Home-built machines from Suffolk farmers

The annual Suffolk Show inventions competition always throws up some interesting ideas. This year’s event was no exception, says Michael Williams

Mechanical know-how, plenty of imagination and a well-equipped workshop are often all you need to turn unwanted bits and pieces into money-saving equipment.

This is the recipe for many of the do-it-yourself equipment ideas from the eastern counties displayed in the annual Inventive Farmer Competition at the Suffolk Show near Ipswich.

This year’s winners included:

Stuart Allan’s IBC-based equipment (pictured)

IBCs arrive on the Allan family’s Kings Farm, Langwood Fen, Chatteris filled with manganese applied as a trace element on the farm’s peaty soil. The containers are large and sturdy but non-returnable, so Stuart decided to convert some of them into equipment for the 40 breeding ewes grazing river banks on his mainly arable farm.

His winning entry in the ‘gadgets’ section of the competition included hurdles made from the steel mesh outer framework of the IBC. The framework is high-tensile steel, which means the hurdles are strong but also light and easy to move, he says. Removing the base of a cube-shaped plastic container and cutting two access holes at the side produces a creep feeder for young lambs and also doubles as a shelter that was popular in the recent wet weather.

The third item in Stuart Allan’s winning entry was a square water trough made from the bottom section of an IBC, with added supports to keep the sides rigid. The troughs are shallow, making it easy for the youngest lambs to escape if they fall in.

Andrew Gaught’s rape seeder

The only new item bought for the rape seeding attachment Andrew Gaught made to work with his five-leg subsoiler was a can of paint to make it look like new. All the other parts on his second-prize winning entry came from obsolete machines on his farm. The seeder’s rubber-tyred press wheels and axles plus the drive to the metering unit came from old Catchpole beet harvesters. The disused Massey Ferguson seed drill contributed the metering unit and an abandoned Stanhay beet drill provided the main frame, mounting brackets and metering wheel. The seed hoppers are re-used plastic chemical containers.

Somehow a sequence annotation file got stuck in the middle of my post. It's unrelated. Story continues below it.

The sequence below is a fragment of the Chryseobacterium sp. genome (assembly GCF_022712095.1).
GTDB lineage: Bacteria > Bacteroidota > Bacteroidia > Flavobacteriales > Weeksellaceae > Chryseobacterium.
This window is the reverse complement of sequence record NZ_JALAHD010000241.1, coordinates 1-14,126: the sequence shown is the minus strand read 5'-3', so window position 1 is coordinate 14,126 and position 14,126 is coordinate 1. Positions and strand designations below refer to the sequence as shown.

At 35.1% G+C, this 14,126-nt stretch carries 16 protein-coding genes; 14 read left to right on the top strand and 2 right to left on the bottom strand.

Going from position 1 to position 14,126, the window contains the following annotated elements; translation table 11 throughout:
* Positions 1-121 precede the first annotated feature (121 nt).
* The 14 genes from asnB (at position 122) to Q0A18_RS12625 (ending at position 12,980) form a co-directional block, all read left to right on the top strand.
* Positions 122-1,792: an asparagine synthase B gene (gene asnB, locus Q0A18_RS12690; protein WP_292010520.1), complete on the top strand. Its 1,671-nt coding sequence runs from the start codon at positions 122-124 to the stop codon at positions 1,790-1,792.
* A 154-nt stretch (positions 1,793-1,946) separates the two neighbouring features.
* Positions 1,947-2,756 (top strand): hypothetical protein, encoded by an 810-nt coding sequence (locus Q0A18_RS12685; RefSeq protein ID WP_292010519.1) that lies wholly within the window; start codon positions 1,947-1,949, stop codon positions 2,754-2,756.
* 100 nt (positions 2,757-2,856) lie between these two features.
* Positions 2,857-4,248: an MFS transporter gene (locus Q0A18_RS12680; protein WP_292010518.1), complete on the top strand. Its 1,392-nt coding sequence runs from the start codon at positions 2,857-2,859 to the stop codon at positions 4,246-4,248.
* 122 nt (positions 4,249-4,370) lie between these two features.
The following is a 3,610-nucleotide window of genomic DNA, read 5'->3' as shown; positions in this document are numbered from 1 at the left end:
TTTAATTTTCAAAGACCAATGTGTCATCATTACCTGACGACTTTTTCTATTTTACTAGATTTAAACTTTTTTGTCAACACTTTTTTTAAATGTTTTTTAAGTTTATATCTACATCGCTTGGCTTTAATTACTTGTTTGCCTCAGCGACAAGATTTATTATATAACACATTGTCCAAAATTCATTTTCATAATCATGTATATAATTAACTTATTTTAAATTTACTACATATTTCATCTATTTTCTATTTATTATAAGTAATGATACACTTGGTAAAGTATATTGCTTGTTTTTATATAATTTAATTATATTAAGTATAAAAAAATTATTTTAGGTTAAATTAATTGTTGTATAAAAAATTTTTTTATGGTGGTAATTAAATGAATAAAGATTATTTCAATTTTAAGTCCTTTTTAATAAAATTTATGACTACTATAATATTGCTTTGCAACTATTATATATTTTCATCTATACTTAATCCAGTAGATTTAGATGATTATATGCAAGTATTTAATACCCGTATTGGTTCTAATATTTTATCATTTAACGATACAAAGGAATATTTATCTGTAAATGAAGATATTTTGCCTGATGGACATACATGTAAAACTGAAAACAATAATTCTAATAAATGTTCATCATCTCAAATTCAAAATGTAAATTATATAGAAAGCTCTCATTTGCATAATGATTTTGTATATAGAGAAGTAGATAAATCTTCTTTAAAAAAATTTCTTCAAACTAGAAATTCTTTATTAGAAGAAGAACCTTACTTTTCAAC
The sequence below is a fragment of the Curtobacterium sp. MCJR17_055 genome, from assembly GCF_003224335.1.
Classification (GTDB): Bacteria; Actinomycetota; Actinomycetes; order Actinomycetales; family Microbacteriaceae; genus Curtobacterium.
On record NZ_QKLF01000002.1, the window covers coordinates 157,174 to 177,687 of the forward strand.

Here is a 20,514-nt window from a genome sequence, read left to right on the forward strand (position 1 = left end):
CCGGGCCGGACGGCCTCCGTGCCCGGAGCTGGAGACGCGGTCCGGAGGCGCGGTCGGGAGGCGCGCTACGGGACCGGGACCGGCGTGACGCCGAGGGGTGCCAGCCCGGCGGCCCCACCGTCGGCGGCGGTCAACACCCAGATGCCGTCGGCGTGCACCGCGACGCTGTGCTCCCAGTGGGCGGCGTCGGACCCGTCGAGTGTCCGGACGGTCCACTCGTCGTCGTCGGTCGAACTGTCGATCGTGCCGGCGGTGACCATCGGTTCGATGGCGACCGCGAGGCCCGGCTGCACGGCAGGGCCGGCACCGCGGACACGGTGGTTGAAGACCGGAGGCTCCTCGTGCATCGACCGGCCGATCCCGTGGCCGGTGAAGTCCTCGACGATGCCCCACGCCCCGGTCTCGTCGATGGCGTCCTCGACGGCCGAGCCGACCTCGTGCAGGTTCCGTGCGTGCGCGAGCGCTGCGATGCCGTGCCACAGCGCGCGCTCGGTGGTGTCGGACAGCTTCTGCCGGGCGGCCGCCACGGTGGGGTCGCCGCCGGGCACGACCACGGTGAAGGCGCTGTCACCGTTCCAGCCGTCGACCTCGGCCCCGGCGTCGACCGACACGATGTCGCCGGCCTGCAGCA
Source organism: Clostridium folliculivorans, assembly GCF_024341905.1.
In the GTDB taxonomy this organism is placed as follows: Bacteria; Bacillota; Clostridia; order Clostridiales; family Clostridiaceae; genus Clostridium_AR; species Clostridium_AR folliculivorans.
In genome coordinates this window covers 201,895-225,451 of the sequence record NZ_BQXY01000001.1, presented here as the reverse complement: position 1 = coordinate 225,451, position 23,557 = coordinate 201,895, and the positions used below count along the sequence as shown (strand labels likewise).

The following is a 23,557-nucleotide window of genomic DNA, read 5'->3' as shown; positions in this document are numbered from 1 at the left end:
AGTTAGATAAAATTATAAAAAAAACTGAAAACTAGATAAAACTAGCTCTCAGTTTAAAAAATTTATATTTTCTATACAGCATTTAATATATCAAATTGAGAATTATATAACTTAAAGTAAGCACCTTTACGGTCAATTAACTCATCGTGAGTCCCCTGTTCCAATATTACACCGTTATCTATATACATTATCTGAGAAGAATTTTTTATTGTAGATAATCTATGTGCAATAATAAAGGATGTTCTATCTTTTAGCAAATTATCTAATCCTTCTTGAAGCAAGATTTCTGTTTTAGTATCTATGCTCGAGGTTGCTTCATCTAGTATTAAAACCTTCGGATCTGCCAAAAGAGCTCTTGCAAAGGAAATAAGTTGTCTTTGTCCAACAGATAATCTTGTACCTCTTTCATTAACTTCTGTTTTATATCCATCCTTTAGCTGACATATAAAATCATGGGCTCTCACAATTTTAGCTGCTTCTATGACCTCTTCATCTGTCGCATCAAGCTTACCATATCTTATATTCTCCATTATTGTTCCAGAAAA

Andrew uses the seeding attachment with a five-leg Quivogne subsoiler on Manor Farm, Ashbocking, Ipswich. The Quivogne subsoiler is ideal, he says, because the low disturbance tine design minimises soil movement at the surface and crops sown with the rapeseed attachment have performed well.

Daniel Cracknell’s pasture renovator

A heavy compacting roller designed for a power harrow forms the basis for a pasture renovator that was among the runners-up in the competition. Daniel Cracknell of Pound Farm, Brettenham, Stowmarket cut the drum to the required 2.4m working width, attached aerating blades with 150mm maximum working depth around the surface, fitted it into a linkage-mounted frame and added a set of spring tines from an old hay tedder to act as a scarifying unit at the rear. The unit weighs 550kg, but two 200-litre drums mounted on the frame can be ballasted with water for improved penetration in hard ground.

Nigel Rolph’s irrigator monitoring system

Recycling outdated equipment was not the approach used by Suffolk farmer Nigel Rolph for his entry that won second prize in the gadgets class. He developed a high-tech monitoring system that sends a mobile phone text message if there are problems with an irrigation system, and the message also identifies the nature of the problem.

Farming in one of the driest areas of the country, Mr Rolph uses irrigation equipment for potatoes, sugar beet and other crops on Grove Farm, Ufford, Woodbridge and on additional land he farms six miles away. Irrigating the outlying land was the main problem as breakdowns could waste water and travelling to and fro to check the equipment was time and fuel-consuming.

Helped by someone with specialised technical know-how, Mr Rolph adapted the automatic texting unit from a burglar alarm to link with his irrigation equipment control panel. The result is instant text messaging to up to 10 mobile phones, warning of problems and indicating the causes and also advising when the pump has switched itself off correctly after completing a pre-programmed work cycle.

More on this topic

Want to read about more farm inventions? See the winners of the Farmers Weekly 2012 inventions competition

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